Roast beef, apple pie getting cold on the table. Dolphins off North Main.


No Future Security?

East Hampton

August 28, 2017

Dear David,

Thank you again for Christopher Walsh’s reporting on the meetings of the East Hampton Village Zoning Board of Appeals. Following up on an earlier July meeting, Chris reported on the determination granting the 20 Hook Pond Lane owner/builder’s request for a variance to add a 748-square-foot detached three-car garage with a basement and second-floor “attic” to the 6,450-square-foot “as-of-right” house already under construction. 

At the July meeting Mr. Schneider told the zoning board that he, the owner and developer of this property, could attach a garage to the house “as of right,” resulting in even greater mass on this site, and would do so if his application for variance relief was denied. Variance relief from what? Greater mass? This project only continues to grow on a laneway of privately owned, comfortable, not showcase, homes, nestled up against the village’s treasured Hook Pond. Will this determination set a precedent for the zoning board in reviewing proposed real estate projects and variance demands by the next owners/builders/developers in existing residential neighborhoods? Has this determination set a precedent or created a situation in which village homeowners can expect no future security in protecting their residential neighborhoods?

The village’s comprehensive plan executive summary, “Preserving the Village Neighborhoods,” states that “the Comprehensive Plan places importance upon preserving and protecting the Village’s residential neighborhoods. Recommended actions of the Plan focus upon six principal issues of residential life in the Village: 1. Maintaining a peaceful residential atmosphere; 2. Accommodating new development and redevelopment without adversely impacting neighborhood character; 3. Caring for and preserving the character of the Village’s residential streets.” The balance of the six principal issues focuses on commercial and other non-resident uses, traffic, and special events. 

Another encouraging statement on behalf of residential community character is found on the village’s web page: “The Village of East Hampton is committed to the avoidance of assaults on the senses which in the case of the Village are especially dependent on the aesthetic quality and physical attributes of the community. Among these are the eneral form of the land before and after development, the spatial relationships of structures and open spaces and the retention of the unique aesthetic quality that is part of the character of the Village of East Hampton.”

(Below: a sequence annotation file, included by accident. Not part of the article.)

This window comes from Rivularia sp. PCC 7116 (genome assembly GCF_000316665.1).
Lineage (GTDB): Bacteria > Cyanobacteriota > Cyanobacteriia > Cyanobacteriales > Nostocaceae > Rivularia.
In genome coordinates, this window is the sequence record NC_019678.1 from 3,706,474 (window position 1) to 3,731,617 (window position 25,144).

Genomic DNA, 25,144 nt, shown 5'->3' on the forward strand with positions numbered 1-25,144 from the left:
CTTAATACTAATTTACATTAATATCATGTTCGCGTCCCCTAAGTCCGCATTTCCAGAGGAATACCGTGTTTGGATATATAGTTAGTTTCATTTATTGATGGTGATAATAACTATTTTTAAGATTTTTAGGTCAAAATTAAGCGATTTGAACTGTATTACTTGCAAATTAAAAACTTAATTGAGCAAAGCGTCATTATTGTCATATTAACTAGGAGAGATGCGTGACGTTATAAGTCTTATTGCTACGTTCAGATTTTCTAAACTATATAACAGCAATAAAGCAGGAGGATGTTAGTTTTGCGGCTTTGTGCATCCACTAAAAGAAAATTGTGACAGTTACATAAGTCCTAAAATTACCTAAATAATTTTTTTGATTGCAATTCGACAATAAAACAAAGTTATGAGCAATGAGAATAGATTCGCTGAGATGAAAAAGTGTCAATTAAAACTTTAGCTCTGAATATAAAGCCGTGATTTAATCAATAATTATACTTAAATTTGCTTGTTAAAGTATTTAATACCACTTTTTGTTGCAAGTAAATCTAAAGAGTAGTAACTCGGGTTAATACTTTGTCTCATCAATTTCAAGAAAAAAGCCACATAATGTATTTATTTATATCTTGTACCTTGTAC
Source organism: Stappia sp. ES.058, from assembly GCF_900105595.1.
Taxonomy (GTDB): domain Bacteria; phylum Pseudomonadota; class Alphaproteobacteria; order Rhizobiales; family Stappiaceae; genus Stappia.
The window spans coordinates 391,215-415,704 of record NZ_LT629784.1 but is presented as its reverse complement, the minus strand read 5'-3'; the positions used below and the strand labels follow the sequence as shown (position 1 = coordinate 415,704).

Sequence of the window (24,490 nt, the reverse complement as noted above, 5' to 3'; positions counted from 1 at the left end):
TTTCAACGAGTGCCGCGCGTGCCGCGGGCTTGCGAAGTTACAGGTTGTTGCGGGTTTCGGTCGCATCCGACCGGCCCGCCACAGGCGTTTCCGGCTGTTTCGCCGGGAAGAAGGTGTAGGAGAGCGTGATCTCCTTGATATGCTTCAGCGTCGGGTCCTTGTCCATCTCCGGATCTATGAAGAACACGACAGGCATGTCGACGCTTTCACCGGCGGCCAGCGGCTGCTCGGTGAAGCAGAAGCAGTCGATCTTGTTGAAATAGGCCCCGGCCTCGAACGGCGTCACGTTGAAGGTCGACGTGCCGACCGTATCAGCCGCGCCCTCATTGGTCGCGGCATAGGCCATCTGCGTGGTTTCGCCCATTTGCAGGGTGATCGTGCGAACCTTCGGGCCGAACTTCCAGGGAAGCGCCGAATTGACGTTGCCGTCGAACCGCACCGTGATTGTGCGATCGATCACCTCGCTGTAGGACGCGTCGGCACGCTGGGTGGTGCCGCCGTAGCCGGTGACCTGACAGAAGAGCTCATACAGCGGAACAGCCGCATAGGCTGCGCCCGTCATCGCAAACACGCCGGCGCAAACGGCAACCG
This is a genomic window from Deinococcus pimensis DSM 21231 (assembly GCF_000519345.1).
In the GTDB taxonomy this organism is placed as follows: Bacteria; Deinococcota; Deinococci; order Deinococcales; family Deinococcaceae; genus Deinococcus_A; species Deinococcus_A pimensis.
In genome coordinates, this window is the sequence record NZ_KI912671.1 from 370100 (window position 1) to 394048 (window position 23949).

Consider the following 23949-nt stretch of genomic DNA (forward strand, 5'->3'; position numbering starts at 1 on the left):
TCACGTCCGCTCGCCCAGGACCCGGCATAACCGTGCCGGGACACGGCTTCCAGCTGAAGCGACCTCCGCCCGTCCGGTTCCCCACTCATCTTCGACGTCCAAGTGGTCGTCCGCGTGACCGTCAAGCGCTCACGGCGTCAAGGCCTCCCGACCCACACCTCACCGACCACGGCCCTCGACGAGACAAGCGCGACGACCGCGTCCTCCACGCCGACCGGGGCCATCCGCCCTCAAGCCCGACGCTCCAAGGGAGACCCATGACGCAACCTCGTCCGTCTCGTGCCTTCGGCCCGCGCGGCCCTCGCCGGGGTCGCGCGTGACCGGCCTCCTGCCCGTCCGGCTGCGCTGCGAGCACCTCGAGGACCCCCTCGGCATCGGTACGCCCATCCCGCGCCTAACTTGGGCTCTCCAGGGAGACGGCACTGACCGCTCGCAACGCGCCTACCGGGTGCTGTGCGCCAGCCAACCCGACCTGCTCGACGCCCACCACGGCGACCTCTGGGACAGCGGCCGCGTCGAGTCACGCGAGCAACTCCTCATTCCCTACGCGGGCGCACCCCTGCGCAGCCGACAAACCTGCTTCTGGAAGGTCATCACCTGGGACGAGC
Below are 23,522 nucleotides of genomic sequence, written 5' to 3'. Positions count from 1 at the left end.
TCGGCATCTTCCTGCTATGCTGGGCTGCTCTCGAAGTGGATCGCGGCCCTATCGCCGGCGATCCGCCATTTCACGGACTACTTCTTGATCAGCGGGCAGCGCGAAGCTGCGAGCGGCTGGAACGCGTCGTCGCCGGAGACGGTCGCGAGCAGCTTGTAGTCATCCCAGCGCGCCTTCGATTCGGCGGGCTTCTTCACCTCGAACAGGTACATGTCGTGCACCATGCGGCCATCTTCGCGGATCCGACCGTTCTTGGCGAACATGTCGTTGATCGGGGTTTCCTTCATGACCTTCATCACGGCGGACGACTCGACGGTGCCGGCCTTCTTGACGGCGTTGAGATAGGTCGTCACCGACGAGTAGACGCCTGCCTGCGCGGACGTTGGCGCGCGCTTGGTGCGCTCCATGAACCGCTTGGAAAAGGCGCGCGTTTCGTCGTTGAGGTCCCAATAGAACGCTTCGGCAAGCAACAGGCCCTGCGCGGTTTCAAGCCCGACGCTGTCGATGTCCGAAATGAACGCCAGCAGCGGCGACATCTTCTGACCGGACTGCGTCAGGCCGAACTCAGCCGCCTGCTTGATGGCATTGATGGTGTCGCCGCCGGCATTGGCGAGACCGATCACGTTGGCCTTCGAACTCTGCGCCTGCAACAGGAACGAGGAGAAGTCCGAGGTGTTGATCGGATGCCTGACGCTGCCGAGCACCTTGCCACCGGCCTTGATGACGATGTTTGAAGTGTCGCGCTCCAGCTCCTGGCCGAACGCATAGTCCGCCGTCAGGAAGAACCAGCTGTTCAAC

The spec house under construction on Hook Pond Lane is replacing a demolished home in my residential neighborhood. Trees were either cut down or shaved of branches to make way for this 6,450-square-foot house and a 748-square-foot three-car garage and the swimming pool and a pool house. The developer’s original plan even shows a proposed tennis court. 

These spec houses are the McMansions aggressively challenging the character of the village neighborhoods. It is time for a review of the village zoning code in meeting this challenge. It is also time for the village leadership to acknowledge the transparent conflict of interest in appointing real estate agents as Z.B.A. members. 


Fatally Flawed


September 11, 2017

Dear David, 

In my opinion, comments by town officials quoted in last week’s article “Rental Registry a Success” were both premature and overly self-congratulatory. While many homeowners have registered their properties, multiple legal and staffing shortcomings make sidestepping requirements far too easy.

In essence, the current law is fatally flawed. Just one example: While it is legal to rent for less than two weeks twice within a six-month period, numerous acquaintances have told me that after getting their rental permits, they successfully rented on five or six occasions, unchallenged, last summer. No surprise here — it is unrealistic to expect code enforcement to run around checking every permit holder every weekend.